Einhorn LH, Williams SD, Chamness A, et al: High-dose chemotherapy and stem cell rescue for metastatic germ-cell tumors. N Engl J Med, 357:340. 2007

 

77

Einhorn LH, Brames MJ, Julian B, et al: Phase II study of paclitaxel plus gemcitabine salvage chemotherapy for germ cell tumors after progression following high-dose chemotherapy with tandem transplant. J Clin Oncol, 25:513. 2007

 

78

Gershenson DM, Miller AM, Champion VL, et al: Reproductive and sexual function after platinum-based chemotherapy in long-term ovarian germ cell tumor survivors: A Gynecologic Oncology Group study. J Clin Oncol, 25:2792. 2007

 

79

Williams SD, Kanderer J, Burnett FA, et al: Adjuvant therapy of completely resected dysgerminoma with carboplatin and etoposide: A trial of the Gynecologic Oncology Group. Gynecol Oncol, 95:490. 2004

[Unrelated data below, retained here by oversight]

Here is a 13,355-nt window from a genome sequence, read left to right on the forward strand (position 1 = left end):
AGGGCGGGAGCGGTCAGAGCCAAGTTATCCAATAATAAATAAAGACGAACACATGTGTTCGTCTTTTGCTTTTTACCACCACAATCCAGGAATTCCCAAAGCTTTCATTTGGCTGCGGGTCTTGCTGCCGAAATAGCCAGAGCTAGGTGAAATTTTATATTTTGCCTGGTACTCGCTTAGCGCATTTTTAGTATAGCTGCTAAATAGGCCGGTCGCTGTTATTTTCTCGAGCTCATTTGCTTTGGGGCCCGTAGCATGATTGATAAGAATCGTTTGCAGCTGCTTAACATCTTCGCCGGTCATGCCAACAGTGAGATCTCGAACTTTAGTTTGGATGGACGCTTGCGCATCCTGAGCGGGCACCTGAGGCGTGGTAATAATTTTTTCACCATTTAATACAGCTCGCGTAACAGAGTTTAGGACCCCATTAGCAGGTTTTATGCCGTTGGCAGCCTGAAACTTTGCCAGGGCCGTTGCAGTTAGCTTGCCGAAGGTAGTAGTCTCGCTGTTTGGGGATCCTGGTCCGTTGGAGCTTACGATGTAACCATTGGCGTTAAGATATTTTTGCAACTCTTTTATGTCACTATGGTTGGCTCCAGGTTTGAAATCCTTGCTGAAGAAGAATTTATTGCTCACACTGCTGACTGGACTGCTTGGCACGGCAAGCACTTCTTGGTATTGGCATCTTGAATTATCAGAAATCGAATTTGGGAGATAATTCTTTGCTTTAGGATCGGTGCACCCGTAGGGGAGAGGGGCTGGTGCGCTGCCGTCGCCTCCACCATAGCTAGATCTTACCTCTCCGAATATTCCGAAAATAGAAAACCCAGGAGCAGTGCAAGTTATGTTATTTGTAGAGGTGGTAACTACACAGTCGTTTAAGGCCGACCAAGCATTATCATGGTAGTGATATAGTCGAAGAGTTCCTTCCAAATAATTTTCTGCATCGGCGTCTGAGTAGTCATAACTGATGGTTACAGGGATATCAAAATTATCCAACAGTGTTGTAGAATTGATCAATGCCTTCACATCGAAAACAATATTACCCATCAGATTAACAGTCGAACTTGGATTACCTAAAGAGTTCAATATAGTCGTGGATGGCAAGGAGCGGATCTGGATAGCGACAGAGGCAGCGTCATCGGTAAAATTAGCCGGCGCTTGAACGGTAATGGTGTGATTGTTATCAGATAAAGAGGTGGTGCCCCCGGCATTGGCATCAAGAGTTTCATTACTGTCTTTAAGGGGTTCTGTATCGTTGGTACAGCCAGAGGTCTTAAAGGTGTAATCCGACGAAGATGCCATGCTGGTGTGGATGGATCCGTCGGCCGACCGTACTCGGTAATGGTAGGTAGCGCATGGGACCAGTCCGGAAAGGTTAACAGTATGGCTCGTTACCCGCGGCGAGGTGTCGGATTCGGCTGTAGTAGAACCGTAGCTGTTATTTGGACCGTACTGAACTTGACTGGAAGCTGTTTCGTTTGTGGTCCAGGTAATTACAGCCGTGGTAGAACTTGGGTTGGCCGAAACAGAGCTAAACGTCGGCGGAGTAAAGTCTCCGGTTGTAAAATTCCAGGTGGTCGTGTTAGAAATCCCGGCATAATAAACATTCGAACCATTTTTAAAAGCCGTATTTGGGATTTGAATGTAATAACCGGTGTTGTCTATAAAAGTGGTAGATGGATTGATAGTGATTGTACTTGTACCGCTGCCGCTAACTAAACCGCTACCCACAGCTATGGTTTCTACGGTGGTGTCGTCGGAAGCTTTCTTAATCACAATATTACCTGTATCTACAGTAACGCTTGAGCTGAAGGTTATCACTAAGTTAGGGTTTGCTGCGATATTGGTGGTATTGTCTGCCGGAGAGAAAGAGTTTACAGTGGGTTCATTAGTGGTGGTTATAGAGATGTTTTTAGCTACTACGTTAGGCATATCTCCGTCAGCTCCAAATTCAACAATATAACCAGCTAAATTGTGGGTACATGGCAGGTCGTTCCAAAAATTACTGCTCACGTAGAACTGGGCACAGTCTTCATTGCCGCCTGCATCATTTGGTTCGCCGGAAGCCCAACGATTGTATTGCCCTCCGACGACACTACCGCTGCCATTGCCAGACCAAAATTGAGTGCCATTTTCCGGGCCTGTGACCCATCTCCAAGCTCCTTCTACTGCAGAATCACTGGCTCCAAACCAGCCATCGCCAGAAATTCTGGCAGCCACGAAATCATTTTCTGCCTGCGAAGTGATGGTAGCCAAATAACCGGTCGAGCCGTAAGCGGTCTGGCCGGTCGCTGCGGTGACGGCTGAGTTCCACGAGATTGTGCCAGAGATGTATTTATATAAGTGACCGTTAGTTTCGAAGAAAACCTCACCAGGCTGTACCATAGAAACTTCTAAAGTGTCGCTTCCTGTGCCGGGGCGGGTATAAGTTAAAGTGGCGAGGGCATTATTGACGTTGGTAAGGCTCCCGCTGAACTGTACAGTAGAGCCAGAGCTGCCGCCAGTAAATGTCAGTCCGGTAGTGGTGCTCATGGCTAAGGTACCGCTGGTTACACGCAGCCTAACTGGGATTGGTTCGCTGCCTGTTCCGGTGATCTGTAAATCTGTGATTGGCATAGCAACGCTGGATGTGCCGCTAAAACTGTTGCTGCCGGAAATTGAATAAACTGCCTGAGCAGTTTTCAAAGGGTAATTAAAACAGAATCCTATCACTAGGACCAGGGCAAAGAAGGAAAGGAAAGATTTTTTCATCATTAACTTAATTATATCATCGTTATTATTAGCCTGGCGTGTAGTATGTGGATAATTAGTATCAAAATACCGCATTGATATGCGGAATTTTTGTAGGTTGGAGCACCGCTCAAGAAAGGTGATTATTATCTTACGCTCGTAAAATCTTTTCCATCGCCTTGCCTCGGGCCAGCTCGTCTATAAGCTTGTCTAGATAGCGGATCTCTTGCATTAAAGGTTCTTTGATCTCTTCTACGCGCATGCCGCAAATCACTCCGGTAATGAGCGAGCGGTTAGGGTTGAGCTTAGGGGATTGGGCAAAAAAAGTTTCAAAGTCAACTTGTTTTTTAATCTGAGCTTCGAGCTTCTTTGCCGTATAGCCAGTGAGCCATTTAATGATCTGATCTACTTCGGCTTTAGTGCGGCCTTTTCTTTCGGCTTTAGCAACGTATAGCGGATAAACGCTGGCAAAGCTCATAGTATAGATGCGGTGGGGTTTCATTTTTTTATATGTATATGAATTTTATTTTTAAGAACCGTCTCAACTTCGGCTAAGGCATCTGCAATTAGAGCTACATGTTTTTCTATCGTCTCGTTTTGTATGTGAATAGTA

80

Colombo N, Parma G, Zanagnolo V, et al: Management of ovarian stromal cell tumors. J Clin Oncol, 25:2944. 2007

 

81

Mom CH, Engelen MJA, Willemse PHB, et al: Granulosa cell tumors of the ovary: The clinical value of serum inhibin A and B levels in a large sincle center cohort. Gynecol Oncol, 105:365. 2007

 

82

Hines JF, Khalifa MA, Moore JL, et al: Recurrent granulosa cell tumor of the ovary 37 years after initial diagnosis: A case report and review of the literature. Gynecol Oncol, 60:484. 1996

 

83

Hardy RD, Bell JG, Nicely JC, et al: Hormonal treatment of recurrent granulosa cell tumor of the ovary: Case report and review of the literature. Gynecol Oncol, 96:865. 2005